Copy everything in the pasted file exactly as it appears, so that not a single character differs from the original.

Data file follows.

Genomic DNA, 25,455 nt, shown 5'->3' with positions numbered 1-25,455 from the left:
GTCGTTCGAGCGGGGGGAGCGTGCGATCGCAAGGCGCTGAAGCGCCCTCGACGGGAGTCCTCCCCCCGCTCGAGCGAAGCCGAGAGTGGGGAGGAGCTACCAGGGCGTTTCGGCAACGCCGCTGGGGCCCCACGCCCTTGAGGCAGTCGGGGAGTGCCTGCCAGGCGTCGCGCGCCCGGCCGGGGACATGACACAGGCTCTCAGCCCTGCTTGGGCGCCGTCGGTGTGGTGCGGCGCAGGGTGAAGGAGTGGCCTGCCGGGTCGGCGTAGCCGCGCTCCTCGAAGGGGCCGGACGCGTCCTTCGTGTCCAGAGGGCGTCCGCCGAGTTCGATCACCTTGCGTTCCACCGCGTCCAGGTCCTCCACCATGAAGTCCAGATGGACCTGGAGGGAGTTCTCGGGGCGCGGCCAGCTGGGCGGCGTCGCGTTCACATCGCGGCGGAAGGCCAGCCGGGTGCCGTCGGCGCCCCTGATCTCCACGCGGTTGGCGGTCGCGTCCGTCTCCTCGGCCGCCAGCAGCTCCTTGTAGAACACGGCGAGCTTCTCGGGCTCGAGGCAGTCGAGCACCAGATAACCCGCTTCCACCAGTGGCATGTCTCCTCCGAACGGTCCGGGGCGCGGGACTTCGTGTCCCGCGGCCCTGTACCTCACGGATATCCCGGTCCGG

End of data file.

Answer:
Genomic DNA, 25,455 nt, shown 5'->3' with positions numbered 1-25,455 from the left:
GTCGTTCGAGCGGGGGGAGCGTGCGATCGCAAGGCGCTGAAGCGCCCTCGACGGGAGTCCTCCCCCCGCTCGAGCGAAGCCGAGAGTGGGGAGGAGCTACCAGGGCGTTTCGGCAACGCCGCTGGGGCCCCACGCCCTTGAGGCAGTCGGGGAGTGCCTGCCAGGCGTCGCGCGCCCGGCCGGGGACATGACACAGGCTCTCAGCCCTGCTTGGGCGCCGTCGGTGTGGTGCGGCGCAGGGTGAAGGAGTGGCCTGCCGGGTCGGCGTAGCCGCGCTCCTCGAAGGGGCCGGACGCGTCCTTCGTGTCCAGAGGGCGTCCGCCGAGTTCGATCACCTTGCGTTCCACCGCGTCCAGGTCCTCCACCATGAAGTCCAGATGGACCTGGAGGGAGTTCTCGGGGCGCGGCCAGCTGGGCGGCGTCGCGTTCACATCGCGGCGGAAGGCCAGCCGGGTGCCGTCGGCGCCCCTGATCTCCACGCGGTTGGCGGTCGCGTCCGTCTCCTCGGCCGCCAGCAGCTCCTTGTAGAACACGGCGAGCTTCTCGGGCTCGAGGCAGTCGAGCACCAGATAACCCGCTTCCACCAGTGGCATGTCTCCTCCGAACGGTCCGGGGCGCGGGACTTCGTGTCCCGCGGCCCTGTACCTCACGGATATCCCGGTCCGG